By Kay Johnson
Chair, Secretary’s Advisory Committee on Infant Mortality Research Associate Professor of Pediatrics, Geisel School of Medicine at Dartmouth
The Secretary’s Advisory Committee on Infant Mortality (SACIM) was formed in 1991 to advise the HHS Secretary regarding programs directed at reducing infant mortality and improving the health status of pregnant women and infants. The committee represents a public and private partnership designed to provide guidance to HHS and the Health Resources and Services Administration (HRSA). The SACIM work also is intended to focus attention on the policies and resources required to reduce infant mortality.
In July, SACIM members sent a letter to HHS Secretary Sebelius applauding her commitment to develop the first national strategy for reducing infant mortality. In the next few months, SACIM will make recommendations to the secretary to inform and support the national strategy. Work on such a national strategy is at the heart of the SACIM charter.
Over the past year, SACIM members developed and shared a framework with the secretary that calls for a multifaceted effort, including practice improvement by service providers, changes in knowledge, attitudes and behaviors of men and women of childbearing age, improved access to health care, empowered communities, health equity, and a serious commitment to prevention. Actions are needed at the national, state, community, family and individual levels.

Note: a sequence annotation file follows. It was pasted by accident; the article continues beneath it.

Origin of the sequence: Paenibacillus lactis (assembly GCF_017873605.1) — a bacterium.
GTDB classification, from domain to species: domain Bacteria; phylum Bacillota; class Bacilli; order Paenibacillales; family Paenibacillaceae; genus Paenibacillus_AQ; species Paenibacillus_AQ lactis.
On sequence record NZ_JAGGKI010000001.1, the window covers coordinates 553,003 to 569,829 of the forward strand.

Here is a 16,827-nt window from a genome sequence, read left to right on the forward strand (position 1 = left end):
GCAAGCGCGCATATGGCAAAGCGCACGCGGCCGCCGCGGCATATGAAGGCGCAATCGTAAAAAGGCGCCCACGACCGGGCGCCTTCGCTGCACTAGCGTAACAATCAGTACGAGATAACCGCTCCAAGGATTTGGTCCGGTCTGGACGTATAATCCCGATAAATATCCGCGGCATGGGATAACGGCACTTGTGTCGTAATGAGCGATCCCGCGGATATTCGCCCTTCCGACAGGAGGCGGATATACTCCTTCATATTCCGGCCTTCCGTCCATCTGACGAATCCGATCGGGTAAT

SACIM also has called for redeployment of effective prevention strategies, such as breastfeeding, childhood immunizations and family planning. These are basic building blocks for child survival and maternal well-being. Accelerated implementation of the clinical preventive services provisions of the Affordable Care Act (ACA), as well as community-based prevention through public health and social marketing, are needed.
The SACIM framework also emphasizes that the health of the next generation depends upon women’s health. Through the ACA, the United States is on the path to improvements in health coverage for all women. Additional commitment to services and supports for the most vulnerable, low-income women and families also is urgently needed, through programs such as Healthy Start.
The first years of life lay the foundation for an individual and family to be healthy and thrive across the life course. As stated in a recent SACIM letter to Secretary Sebelius: "Our wealthy nation can and should commit to ensuring economic and social support to families so that every baby will be born in optimal health and will enter the world wanted and loved."